Sometimes when you’re really hungry and craving hot pot, it’s best to go for an all-you-can-eat option. The quality here isn’t the best you can find in Hong Kong, but it’s definitely good enough to settle the craving. Depending on when you go, price ranges from $150 to $190, and it’s extra for sauces (approximately $9), premium broths, and more ingredients. We specifically recommend the pork and mushroom balls, and crystal custard and BBQ pork dumplings.

Pro tip: It’s cheaper if you’re seated after 9pm!

Tack Hsin Restaurant, locations vary


5. Winter Melon Hot Pot – 冬瓜盅火鍋 (directly translates as Winter Melon Hot Pot)

Yep, it’s just like it sounds – you cook your hot pot ingredients inside a winter melon! The large winter melons are cut in half, seeded, put it in a tall pot, and filled with a simple broth for our hot potting pleasure. The awesome thing about this is that because winter melon can “cool” your body, eating it this way can help to negate some of the “hot” effects of hot pot. This hole-in-the-wall place is so hole-in-the-wall that it can’t even be found on Openrice! It’s the type that will just break out more tables and spread into the side alley as patrons come to get their fill. So grab your winter coats and head over to try this unique version of hot pot.

Winter Melon Hot Pot, Poplar Street and Tai Nan Street, Prince Edward


6. Chicken Hot Pot66 Hot Pot

In the past four to five years, chicken hot pot has really taken off, but rumour has it that the first restaurant to serve it was in Hung Hom. So what is it? A half or whole bone-in chicken is cooked in spices (usually of the numbing variety), along with other herbs, and then brought out to your table for consumption. You eat the chicken first and then add broth to the pot to continue along to the hot pot part of the journey. The broth becomes super tasty and your ingredients absorb the flavour. We recommend the BB spice level (you can pick different levels) because we find it to be just spicy enough to get our senses tingling, but not overwhelming. We’re not sure what kind of spices they cook their chicken with, but it’s definitely not as numbing as a lot of Sichuan spice tends to be. Hands down, one of our favourite hot pot ingredients here is the fried fish skin. It has a thick coat of batter, which makes it super, super crunchy. We also love the variety of balls – squid ink, lobster, fish, black pepper beef, pork and mushroom, cheese, crab roe – just to name a few.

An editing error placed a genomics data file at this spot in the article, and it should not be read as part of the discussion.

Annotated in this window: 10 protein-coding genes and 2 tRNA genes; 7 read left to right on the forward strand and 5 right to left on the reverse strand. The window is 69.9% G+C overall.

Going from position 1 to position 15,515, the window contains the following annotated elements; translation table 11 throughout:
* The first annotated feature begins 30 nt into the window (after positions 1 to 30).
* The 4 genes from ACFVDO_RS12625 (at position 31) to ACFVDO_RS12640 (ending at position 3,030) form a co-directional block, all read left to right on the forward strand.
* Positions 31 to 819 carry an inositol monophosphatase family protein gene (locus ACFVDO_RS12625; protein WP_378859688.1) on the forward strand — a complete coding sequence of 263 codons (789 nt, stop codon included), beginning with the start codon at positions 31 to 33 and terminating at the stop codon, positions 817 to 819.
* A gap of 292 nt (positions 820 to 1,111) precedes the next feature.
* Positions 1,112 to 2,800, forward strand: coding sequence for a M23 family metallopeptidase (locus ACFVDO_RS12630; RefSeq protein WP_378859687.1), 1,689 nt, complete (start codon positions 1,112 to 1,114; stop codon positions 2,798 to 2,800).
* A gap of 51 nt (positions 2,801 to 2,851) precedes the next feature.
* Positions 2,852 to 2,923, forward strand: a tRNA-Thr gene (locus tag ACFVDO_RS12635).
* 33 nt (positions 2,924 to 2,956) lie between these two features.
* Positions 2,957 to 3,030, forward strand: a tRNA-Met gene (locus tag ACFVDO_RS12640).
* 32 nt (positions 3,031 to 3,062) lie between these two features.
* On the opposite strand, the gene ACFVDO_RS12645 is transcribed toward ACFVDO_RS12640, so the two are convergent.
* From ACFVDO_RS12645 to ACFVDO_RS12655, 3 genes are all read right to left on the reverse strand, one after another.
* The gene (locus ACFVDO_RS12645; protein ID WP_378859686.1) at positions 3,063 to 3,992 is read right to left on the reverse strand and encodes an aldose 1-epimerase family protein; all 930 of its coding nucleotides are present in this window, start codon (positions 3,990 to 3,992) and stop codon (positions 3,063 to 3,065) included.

66 Hot Pot, G/F, 33 Nelson Street, Mong Kok, (+852) 2392 4966
16 Pak Po Street, Mong Kok, (+852) 2363 8466


7. Fish Hot PotHappy Family Restaurant

Along with other innovations, fish hot pot has become a trendy thing to do. This is definitely different to the others because the fish is roasted first, and then put in a long, shallow pan (imagine a baking sheet deep enough to fit a whole fish) with the broth. In this variation, you can also pick the flavour of the broth, and our favourite is the pickled vegetables. It’s different to the chicken hot pot because you can simultaneously eat the fish and hot pot with the broth at the same time. We found it a little harder to cook the ingredients because the pan is shallow, and so doesn’t always allow the piece of food to be completely submerged. However, we definitely recommend the pork and mushroom balls, and sweet corn.

Happy Family Restaurant, G/F, 119 Ivy Street, Tai Kok Tsui, (+852) 3486 6286